Garland deftly balances scares, humor and genuine emotional trauma. Harper is not a scream queen, but a rational woman. Taking a walk, she sends her voice echoing through a dark tunnel, and has the sense to run when a mysterious figure rushes at her from the other end. The sound of that scene is elegant, with music and voices on the soundtrack suggesting howling banshees. The film’s cinematographer Rob Hardy, a long-time collaborator of Garland’s, creates a lush, inviting look, more light and color than shadow.
Among the images the camera returns to often is the font in the village church, carved with the ancient image of the Green Man, a mythical character whose face is surrounded by leaves growing from his head, surrounding it like a lion’s mane. What does he mean here? Men is the kind of movie it can be fun to decipher, while accepting that no single solution to its puzzle exists.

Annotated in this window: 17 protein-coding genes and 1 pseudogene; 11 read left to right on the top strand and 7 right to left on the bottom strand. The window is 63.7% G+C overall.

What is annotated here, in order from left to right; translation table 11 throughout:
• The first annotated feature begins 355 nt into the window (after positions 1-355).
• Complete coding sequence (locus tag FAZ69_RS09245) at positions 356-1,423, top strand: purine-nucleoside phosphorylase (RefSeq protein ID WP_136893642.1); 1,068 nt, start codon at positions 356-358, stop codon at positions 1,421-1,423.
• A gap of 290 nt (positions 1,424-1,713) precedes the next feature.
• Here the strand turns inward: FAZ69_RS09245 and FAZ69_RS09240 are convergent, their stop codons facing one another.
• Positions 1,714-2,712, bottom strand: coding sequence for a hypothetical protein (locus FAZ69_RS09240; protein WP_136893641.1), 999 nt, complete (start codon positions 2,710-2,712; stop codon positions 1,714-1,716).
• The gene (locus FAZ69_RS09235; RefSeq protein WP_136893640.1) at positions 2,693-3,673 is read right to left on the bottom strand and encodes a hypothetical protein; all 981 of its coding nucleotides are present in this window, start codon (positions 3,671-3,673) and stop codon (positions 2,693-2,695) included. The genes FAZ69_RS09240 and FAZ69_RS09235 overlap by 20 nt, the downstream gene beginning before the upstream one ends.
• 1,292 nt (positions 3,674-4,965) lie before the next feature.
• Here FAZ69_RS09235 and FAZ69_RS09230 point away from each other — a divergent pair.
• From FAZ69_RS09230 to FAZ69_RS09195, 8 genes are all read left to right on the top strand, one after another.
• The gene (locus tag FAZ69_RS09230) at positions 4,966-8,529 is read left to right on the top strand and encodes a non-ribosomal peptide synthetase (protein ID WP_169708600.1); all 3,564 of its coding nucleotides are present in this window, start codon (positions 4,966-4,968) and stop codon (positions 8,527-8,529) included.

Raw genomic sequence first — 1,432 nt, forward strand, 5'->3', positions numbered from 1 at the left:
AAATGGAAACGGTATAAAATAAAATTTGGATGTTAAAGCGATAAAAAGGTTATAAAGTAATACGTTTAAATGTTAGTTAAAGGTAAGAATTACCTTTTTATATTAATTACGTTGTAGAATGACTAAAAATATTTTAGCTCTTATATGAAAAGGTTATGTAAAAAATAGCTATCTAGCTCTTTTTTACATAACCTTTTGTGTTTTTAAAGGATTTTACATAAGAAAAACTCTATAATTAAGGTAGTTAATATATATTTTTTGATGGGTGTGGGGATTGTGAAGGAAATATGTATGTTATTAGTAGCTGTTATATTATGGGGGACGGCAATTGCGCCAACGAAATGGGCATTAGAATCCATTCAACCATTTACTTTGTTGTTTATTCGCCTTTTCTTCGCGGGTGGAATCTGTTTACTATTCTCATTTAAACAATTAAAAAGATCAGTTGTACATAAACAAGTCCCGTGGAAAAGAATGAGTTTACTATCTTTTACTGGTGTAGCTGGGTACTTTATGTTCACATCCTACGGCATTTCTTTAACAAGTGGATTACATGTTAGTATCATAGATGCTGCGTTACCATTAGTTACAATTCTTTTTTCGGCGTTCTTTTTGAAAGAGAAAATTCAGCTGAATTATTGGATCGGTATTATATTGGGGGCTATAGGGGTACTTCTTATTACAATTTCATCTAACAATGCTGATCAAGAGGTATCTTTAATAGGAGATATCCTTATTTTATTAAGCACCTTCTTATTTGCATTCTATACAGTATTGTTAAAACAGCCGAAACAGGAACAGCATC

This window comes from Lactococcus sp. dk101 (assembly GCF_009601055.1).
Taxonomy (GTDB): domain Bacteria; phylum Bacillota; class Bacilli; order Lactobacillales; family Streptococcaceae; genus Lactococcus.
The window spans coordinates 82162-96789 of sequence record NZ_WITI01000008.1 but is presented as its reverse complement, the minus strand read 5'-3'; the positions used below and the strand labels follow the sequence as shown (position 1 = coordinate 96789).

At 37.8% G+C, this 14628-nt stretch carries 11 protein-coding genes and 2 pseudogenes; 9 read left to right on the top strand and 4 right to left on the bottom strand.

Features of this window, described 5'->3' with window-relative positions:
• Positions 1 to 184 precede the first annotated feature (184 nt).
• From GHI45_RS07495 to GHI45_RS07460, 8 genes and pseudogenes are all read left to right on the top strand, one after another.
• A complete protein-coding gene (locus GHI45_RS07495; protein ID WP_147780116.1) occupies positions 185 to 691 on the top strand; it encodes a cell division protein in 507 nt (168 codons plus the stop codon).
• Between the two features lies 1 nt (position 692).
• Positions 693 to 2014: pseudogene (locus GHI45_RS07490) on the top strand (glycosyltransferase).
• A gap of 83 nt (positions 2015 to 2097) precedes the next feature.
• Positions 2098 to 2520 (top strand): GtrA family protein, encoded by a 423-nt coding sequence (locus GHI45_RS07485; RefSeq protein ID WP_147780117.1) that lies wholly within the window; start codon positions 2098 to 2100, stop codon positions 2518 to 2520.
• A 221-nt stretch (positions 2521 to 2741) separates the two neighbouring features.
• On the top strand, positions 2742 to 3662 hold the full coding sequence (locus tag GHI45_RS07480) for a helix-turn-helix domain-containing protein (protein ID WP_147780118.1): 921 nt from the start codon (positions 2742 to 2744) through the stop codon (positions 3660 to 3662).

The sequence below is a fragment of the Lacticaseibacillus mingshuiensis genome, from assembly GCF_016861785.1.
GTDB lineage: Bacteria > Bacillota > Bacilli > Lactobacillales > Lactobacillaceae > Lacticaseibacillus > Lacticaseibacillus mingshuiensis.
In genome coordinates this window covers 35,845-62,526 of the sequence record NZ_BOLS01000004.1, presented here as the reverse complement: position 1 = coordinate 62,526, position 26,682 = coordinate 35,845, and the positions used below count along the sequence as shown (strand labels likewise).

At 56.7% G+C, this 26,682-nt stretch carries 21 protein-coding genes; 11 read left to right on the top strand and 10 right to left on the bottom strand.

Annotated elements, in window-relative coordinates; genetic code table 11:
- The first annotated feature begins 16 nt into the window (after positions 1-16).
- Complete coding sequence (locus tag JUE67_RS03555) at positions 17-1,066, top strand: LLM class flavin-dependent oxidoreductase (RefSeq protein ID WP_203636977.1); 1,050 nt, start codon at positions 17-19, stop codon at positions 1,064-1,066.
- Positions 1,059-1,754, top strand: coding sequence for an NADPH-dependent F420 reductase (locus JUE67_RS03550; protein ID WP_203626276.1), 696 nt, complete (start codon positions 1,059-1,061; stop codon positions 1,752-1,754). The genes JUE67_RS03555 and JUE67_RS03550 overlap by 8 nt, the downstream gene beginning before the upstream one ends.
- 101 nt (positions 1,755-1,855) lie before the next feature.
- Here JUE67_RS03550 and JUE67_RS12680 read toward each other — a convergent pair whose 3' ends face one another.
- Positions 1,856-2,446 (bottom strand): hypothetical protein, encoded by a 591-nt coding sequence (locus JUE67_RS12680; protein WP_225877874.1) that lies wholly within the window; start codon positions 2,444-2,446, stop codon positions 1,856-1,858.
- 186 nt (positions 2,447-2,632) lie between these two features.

Near the end, Garland ramps up the surreal elements and the special effects, gliding towards an over-the-top ending. Speaking after the New York preview screening of the film, Garland said that he hadn’t quite worked out the climactic episode when he’d finished the screenplay, but later decided to do something big and ambitious. It’s easy to admire his audacity, even if it is too much even by surreal standards.
A glib misreading of Men might reduce it to: “Ha! Men! They’re all alike.” But the film’s ending emphasizes how much Harper’s trials and Garland’s film have been about her profound tangle of love, grief and understanding.
Men premieres at the Cannes Film Festival, and is released in the US and Canada on May 20 and in the UK on June 1.
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